Some pro-tithe preachers claim the right to a “Kingdom tax”, which they say would be the tithe, citing Romans 13:6-7.
“Every person is to be in subjection to the governing authorities, for there is no authority except from God, and those which exist are established by God. Therefore whoever resists authority has opposed the ordinance of God; and they who have opposed will receive condemnation upon themselves. For rulers are not a cause of fear for good behavior, but for evil. Do you want to have no fear of authority? Do what is good and you will have praise from the same; for it is a minister of God to you for good. But if you do what is evil, be afraid; for it does not bear the sword for nothing; for it is a minister of God, an avenger who brings wrath on the one who practices evil. Therefore it is necessary to be in subjection, not only because of wrath, but also for conscience’ sake. For because of this you also pay taxes, for rulers are servants of God, devoting themselves to this very thing. Render to all what is due them: tax to whom tax is due; custom to whom custom; fear to whom fear; honor to whom honor.”
The overriding theme of this argument is that God’s Kingdom has not really manifested itself here on Earth because not enough people (read that as everyone) are tithing.
It seems the pro-tithe theory is not “Seek the Kingdom, and all this shall be added to you”, (Matt 6:33, Luke 12:31) instead it is “seek the tithe money and the Kingdom will be added to you”. Basically they are saying “I’m from the (Kingdom) government, and I’m here to help you. I will start by taking your tithe money.”
Their rose-tinted visions of a Big Rock Candy Mountain-like Kingdom of God on Earth when everyone tithes; where there is peace in the valley, strawberry fields forever, harmony, liberty and justice for all, or however else they want to portray it, is a blatant lie and a scam on its face. History itself renders this buy-your-utopia concept to be false.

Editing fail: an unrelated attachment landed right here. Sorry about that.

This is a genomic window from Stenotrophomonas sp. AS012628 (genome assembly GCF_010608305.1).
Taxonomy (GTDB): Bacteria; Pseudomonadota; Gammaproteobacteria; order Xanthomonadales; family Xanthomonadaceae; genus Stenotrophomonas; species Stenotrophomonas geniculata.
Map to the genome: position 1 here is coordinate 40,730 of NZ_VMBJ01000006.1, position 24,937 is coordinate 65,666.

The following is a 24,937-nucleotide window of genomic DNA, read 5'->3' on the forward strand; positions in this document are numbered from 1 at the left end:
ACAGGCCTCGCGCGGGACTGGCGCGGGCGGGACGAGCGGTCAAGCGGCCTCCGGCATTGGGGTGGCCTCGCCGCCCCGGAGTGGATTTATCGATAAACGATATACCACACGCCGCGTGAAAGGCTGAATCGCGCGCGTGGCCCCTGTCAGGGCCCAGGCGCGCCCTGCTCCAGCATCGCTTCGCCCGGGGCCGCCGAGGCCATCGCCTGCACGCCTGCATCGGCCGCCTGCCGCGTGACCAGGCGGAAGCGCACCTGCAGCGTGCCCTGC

The Roman Catholic Church enforced tithing at the point of a sword for centuries and thus obtained basically full compliance. They also enforced God’s Law as they chose to interpret and invent it.
Yet, instead of having God’s Kingdom on Earth, those tithers suffered under corrupt kings, wars, death plagues, high taxes and virtual slavery for all but the highest classes, and this lasted for hundreds of years. As history goes, it is known as the “Dark Ages”, with the fraud of the church tithe being just another curse to add to the others listed.
|“Who made the preachers the ‘authority’?
This enslavement was caused by the love of money, and the bondage was broken only by the truth being exposed to the light of day in the form of Bibles which became available to the common man. Just as Jesus said: “You shall know the truth and the truth shall set you free.” This certainly applies today, if you can find the truth.
So then, what is all this pro-tithe bunk about how the country will be delivered from the New World Order police state if everyone “turns to God and tithes”? It is just that: pro-tithe bunk. It is a Kafkaesque preacher-induced pipe dream of promises on one hand, and threats of impending doom on the other; the opiate of false religion doing its thing to stupefy the congregation; a poor man’s Talmud of humanistic rationalization and fantasy that twists and neutralizes the intent of God’s Word for the benefit of the controllers (church hierarchy). The very phrase “turn to God and tithe” is a blasphemy and an oxymoron.
Tithing made matters worse in the Dark Ages by empowering a corrupt clique in control of a religious/political system. What makes anyone think that it will be our deliverance this time around?
Oh yes, I forgot: This time around we have preachers we can trust; fearless preachers of integrity who will do the right thing as we pay them to lead us triumphantly into God’s Kingdom.
Yeah, right; and then we woke up.
Furthermore, regarding Romans 13, the first question I have to ask is: Who made the preachers the “authority”?
Governments also claim to be this authority spoken of here, so also does the Catholic Church, the Mormons hierarchy, the Moonies leaders, Jehovah Witness top brass, and numerous other Christian denominations and cults of the world, so get in line. None of them qualifies as any kind of God-ordained true authority, and for the same basic reasons.
It reminds me of playing army as a boy. I would hear: “I get to be general”, “No I do”, “No, I called it first”. It involved about the same amount of scriptural authority and the same childish attitude as these preachers who claim “I get to be the authority!”
I do not see today’s preachers using force of arms to enforce any of God’s Law, or even seriously advocating or facilitating such actions. I most certainly do not see the tithe-collecting preachers causing fear or bringing wrath to those that do evil, as this scripture describes. They will of course judge, bully, and abuse hapless members of their congregation, but do not expect them to challenge an ungodly world order, or to ever, ever advocate breaking man’s law in order to keep God’s Law.